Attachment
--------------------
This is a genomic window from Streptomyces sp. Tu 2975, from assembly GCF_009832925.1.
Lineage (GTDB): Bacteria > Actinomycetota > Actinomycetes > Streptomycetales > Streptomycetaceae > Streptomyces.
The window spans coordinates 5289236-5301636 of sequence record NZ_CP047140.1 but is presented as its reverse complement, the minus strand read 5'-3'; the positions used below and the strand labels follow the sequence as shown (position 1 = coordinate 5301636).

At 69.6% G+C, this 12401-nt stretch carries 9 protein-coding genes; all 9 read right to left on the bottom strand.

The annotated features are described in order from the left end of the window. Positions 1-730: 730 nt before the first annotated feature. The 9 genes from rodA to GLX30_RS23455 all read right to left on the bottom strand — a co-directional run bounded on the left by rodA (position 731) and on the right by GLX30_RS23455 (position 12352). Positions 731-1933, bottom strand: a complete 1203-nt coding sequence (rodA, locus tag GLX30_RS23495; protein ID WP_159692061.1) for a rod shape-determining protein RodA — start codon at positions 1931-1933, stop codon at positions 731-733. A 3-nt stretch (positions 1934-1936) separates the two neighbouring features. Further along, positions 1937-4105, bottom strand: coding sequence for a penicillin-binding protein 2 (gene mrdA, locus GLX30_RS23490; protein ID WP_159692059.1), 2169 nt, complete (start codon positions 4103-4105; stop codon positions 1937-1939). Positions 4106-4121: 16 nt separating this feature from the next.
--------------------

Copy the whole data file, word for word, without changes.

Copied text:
This is a genomic window from Streptomyces sp. Tu 2975, from assembly GCF_009832925.1.
Lineage (GTDB): Bacteria > Actinomycetota > Actinomycetes > Streptomycetales > Streptomycetaceae > Streptomyces.
The window spans coordinates 5289236-5301636 of sequence record NZ_CP047140.1 but is presented as its reverse complement, the minus strand read 5'-3'; the positions used below and the strand labels follow the sequence as shown (position 1 = coordinate 5301636).

At 69.6% G+C, this 12401-nt stretch carries 9 protein-coding genes; all 9 read right to left on the bottom strand.

The annotated features are described in order from the left end of the window. Positions 1-730: 730 nt before the first annotated feature. The 9 genes from rodA to GLX30_RS23455 all read right to left on the bottom strand — a co-directional run bounded on the left by rodA (position 731) and on the right by GLX30_RS23455 (position 12352). Positions 731-1933, bottom strand: a complete 1203-nt coding sequence (rodA, locus tag GLX30_RS23495; protein ID WP_159692061.1) for a rod shape-determining protein RodA — start codon at positions 1931-1933, stop codon at positions 731-733. A 3-nt stretch (positions 1934-1936) separates the two neighbouring features. Further along, positions 1937-4105, bottom strand: coding sequence for a penicillin-binding protein 2 (gene mrdA, locus GLX30_RS23490; protein ID WP_159692059.1), 2169 nt, complete (start codon positions 4103-4105; stop codon positions 1937-1939). Positions 4106-4121: 16 nt separating this feature from the next.